If you had asked me this last year I would say "no".  But a year later I say "yes".  I think when someone is new to a group they judge themselves against others.  Whether it is a lack of self confidence or what I don’t know. I know when I first started running with some of the groups I felt like I was the weakest person out there. I would go home and say I was the slowest runner out there. My internal drive kept me coming back but not everyone has that. I now am fine with being where I am at once I have gotten to know everyone and just enjoy running with people and talking. I no longer look at workouts as a competitive thing.

The Rodeo Queen Strikes Again!
Is unhealthy competition something you have struggled with? How has this manifested itself in your life and in your training and in actual competitions? What impact has it had on your relationship with others and with yourself? What has changed/shifted for you over time? What would like to see change for your own betterment of body and spirit?  
I have struggled with unhealthly competition. It drove me to run more often and to push for faster times. I would run on the treadmill or on the loop around my house, and if my time wasn’t the same or faster then the previous run I would be angry. My competitive drive has not affected relationships that I know of. I am well aware of my desire to compete. I won’t coach any of my kids teams for this reason. I don’t set myself up to allow it to ruin relationships or friendships. In competitions I get frustrated with my times (especially in short races-- I can't mentally wrap my mind around the fact that just cause it is 3 miles you can't run it 1 or 2 minutes per mile faster.  I think I should be able to but (alas) I cannot) Over time I just stopped running the short races. They make me unhappy with my times so why do them is my theory J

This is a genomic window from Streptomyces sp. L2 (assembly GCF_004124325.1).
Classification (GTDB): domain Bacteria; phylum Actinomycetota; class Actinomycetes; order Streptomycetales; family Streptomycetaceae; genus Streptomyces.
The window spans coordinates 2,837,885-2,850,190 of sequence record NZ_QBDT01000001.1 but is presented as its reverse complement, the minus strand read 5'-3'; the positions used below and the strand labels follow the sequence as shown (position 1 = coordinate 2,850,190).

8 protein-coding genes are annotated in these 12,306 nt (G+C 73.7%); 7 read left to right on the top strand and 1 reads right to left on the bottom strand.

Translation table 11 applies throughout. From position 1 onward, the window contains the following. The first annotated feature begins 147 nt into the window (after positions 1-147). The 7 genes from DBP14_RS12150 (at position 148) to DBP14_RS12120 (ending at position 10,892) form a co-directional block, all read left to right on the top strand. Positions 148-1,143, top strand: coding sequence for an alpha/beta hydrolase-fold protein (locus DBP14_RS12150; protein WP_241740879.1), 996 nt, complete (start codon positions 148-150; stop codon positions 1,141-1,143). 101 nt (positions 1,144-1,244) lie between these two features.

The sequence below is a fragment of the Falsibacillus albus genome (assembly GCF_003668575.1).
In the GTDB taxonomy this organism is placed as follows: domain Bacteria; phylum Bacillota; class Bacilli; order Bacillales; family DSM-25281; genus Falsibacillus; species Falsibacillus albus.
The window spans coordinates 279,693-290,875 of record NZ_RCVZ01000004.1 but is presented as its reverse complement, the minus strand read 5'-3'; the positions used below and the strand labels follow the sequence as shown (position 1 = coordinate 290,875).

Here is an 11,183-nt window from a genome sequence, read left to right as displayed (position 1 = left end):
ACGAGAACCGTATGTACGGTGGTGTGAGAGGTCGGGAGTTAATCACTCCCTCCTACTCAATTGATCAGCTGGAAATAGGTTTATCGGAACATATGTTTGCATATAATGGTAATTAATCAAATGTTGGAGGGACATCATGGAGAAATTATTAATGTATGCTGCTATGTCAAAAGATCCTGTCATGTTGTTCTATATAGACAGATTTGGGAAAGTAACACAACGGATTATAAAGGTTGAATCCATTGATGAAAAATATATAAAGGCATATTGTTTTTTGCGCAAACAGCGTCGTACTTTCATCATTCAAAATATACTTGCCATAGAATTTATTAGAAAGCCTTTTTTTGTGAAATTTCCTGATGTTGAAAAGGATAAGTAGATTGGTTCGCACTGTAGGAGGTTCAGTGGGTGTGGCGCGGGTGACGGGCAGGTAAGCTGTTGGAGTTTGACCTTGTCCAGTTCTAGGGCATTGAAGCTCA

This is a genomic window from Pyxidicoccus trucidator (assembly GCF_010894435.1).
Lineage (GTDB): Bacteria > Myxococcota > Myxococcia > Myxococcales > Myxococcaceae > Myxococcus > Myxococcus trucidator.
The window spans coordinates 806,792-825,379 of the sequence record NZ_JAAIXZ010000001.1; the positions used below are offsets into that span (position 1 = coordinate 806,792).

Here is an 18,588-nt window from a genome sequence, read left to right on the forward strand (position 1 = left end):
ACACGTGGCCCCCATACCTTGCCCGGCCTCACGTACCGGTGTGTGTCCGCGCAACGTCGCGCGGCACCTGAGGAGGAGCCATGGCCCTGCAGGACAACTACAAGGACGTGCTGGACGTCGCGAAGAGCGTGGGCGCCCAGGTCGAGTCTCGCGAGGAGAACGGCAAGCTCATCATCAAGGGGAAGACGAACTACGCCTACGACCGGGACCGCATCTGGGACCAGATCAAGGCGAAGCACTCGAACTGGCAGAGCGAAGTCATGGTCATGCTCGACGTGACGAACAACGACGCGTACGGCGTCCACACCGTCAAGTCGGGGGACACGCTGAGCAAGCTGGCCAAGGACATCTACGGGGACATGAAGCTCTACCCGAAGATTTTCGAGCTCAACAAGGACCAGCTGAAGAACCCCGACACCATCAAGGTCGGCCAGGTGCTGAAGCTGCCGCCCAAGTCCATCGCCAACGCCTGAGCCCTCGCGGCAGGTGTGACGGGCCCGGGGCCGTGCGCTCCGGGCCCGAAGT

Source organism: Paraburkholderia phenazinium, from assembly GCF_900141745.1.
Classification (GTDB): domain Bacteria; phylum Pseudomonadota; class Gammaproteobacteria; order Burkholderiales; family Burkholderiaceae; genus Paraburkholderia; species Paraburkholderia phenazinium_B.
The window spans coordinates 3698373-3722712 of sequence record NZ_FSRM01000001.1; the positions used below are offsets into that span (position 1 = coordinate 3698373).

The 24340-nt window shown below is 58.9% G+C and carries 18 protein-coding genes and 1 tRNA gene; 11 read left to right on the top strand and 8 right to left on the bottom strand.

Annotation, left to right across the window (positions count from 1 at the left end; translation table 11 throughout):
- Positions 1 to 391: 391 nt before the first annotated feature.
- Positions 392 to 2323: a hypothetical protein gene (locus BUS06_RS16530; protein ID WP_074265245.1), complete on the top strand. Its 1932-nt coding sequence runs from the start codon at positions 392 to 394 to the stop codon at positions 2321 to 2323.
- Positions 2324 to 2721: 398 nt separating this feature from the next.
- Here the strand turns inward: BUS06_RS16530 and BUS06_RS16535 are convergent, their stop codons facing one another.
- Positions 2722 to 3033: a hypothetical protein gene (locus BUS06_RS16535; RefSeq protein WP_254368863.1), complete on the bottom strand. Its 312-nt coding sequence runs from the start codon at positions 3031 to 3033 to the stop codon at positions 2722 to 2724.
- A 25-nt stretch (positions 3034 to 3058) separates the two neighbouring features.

So many people fall victim in running to comparing themselves to other runners. What impact do you think these comparing games have upon both individuals runners and running groups? What can you do to keep yourself from getting pulled into the comparison trap?
I think the comparison game can be destructive mentally.  If you are always comparing yourself then you will never be happy or satisfied with what you have done. If I knew how to prevent it I would tell you. I honestly don’t have any answer for that. It might just be as simple as you have to want to do something to make a change.  If something is not making you happy then you have to change it.